US Armenian group hails ’apology’ .hurriyet2008-detailbox-newslink { font-family: Arial, Helvetica, sans-serif; font-size:13px; font-weight:bold; text-decoration:none; color:#000000;} .hurriyet2008-detailbox-newslink:hover { font-family: Arial, Helvetica, sans-serif; font-size:13px; font-weight:bold; text-decoration:underline; color:#990000;} RELATED STORIES
Conflicting issues between Turkey and Armenia
WASHINGTON-The Armenian National Committee of America, or ANCA, the largest U.S. Armenian group, praised the campaign by a group of intellectuals in Turkey to collectively apologizing for the 1915 incidents in the Ottoman Empire on Tuesday.

"The efforts of those courageous parliamentarians and historians in Turkey who have placed the Armenian genocide center-stage must be commended," said the ANCA communications director, Elizabeth Chouldjian, according to an ANCA statement.

Armenian community wants formal recognition
"By the same token, the campaign by Prime Minister [Recep Tayyip] Erdoğan and other Turkish leaders to quash honest discussion of the murder of 1.5 million Armenians from 1915-1923 must not be rewarded. Silence by the international community will be misinterpreted by Turkey’s leadership as support for their genocide denial agenda," she said.

"Only by formally recognizing the Armenian genocide can the United States and democratic countries around the world send a clear message that they stand with the voices of truth in Turkey," Chouldjian said.

The apology campaign, launched by a group of intellectuals earlier this month, has caused controversy in Turkey, with government leaders, most politicians, the military and retired ambassadors and other diplomats opposing the move.

The retired diplomats referred to the assassination of dozens of Turkish diplomats by Armenian terrorists throughout the world in the 1970s and 1980s, saying the apology campaign was wrong and misleading.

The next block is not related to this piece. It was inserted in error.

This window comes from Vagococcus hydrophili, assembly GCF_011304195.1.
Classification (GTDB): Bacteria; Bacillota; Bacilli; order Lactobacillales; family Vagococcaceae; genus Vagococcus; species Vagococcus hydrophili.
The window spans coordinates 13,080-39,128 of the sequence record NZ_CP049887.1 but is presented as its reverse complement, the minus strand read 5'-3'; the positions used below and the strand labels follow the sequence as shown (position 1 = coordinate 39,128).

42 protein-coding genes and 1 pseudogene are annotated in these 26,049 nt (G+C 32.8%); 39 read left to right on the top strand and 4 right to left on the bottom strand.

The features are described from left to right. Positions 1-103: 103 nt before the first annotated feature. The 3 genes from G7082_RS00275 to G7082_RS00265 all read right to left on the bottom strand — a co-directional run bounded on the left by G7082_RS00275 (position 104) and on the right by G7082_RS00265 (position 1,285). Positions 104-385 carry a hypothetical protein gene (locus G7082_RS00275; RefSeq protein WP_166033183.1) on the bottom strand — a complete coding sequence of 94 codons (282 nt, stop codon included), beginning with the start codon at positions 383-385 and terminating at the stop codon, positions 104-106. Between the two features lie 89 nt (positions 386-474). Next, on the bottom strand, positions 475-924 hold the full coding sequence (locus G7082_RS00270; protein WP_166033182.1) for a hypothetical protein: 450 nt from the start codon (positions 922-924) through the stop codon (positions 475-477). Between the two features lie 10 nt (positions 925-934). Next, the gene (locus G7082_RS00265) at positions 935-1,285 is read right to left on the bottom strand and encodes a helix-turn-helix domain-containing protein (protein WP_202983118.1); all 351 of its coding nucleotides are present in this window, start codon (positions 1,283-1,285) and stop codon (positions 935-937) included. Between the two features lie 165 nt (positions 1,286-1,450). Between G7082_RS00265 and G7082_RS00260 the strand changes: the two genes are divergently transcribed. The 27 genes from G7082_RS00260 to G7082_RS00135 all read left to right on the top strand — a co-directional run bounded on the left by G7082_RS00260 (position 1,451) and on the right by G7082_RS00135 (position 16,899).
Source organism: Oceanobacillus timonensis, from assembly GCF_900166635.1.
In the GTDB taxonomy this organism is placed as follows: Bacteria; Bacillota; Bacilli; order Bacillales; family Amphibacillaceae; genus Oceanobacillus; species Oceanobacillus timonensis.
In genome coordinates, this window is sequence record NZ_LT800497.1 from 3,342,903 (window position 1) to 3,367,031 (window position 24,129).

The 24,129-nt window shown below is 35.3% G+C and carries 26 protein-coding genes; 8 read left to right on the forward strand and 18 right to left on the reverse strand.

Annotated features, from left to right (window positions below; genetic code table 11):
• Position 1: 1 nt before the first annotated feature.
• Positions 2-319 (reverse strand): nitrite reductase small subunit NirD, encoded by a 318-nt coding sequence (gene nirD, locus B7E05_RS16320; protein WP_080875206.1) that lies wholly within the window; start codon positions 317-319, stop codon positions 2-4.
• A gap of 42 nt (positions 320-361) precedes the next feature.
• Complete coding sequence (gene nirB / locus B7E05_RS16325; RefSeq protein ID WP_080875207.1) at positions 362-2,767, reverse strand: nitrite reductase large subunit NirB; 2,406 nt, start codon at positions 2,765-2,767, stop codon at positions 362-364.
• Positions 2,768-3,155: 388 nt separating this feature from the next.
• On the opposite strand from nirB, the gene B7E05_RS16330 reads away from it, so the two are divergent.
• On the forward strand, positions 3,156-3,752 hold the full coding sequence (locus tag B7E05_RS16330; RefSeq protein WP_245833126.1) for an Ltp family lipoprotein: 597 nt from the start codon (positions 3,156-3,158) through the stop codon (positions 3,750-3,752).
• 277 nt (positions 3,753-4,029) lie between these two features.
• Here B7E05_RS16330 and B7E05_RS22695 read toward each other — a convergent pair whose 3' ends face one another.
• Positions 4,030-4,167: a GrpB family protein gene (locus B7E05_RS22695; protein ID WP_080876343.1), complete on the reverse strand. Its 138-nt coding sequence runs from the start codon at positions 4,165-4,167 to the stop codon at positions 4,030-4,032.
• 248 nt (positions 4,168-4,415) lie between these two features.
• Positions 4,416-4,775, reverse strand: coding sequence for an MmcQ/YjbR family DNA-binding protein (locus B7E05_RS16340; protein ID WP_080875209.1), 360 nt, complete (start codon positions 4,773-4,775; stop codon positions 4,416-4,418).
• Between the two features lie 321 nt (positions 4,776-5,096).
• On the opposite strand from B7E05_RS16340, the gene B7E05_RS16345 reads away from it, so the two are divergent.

Last week the Armenian Assembly of America, the second largest U.S. Armenian group, said the apology campaign effectively meant the beginning of a process that would lead to Turkey facing "its genocidal past."

For U.S. Armenians, the top objective is to win formal U.S. recognition of the 1918 incidents as "genocide".

During his election campaign, U.S. President-elect Barack Obama pledged to recognize the incidents as "genocide" if elected president.

Pro-Armenian lawmakers are expected to introduce fresh "genocide" resolutions shortly after the new Congress takes effect Jan. 6.

Formal recognition will hurt bilaretal ties
Turkish government says formal any American recognition of the 1915 incidents as "genocide" will hurt bilateral relations in a major and lasting way.

The Armenian Assembly of America, or AAA, had deemed last week the move by a group of Turkish intellectuals to collectively apologize for 1915 incidents effectively meant the beginning of a process that would lead to Turkey facing "its genocidal past."

"An irreversible trend has commenced in Turkey. Over 12,000 people in Turkey want history to be recorded truthfully, having already signed the Internet-based petition apologizing for what they call the 'great catastrophe' that befell the Armenians of Ottoman Turkey in 1915," said executive director of AAA Bryan Ardouny.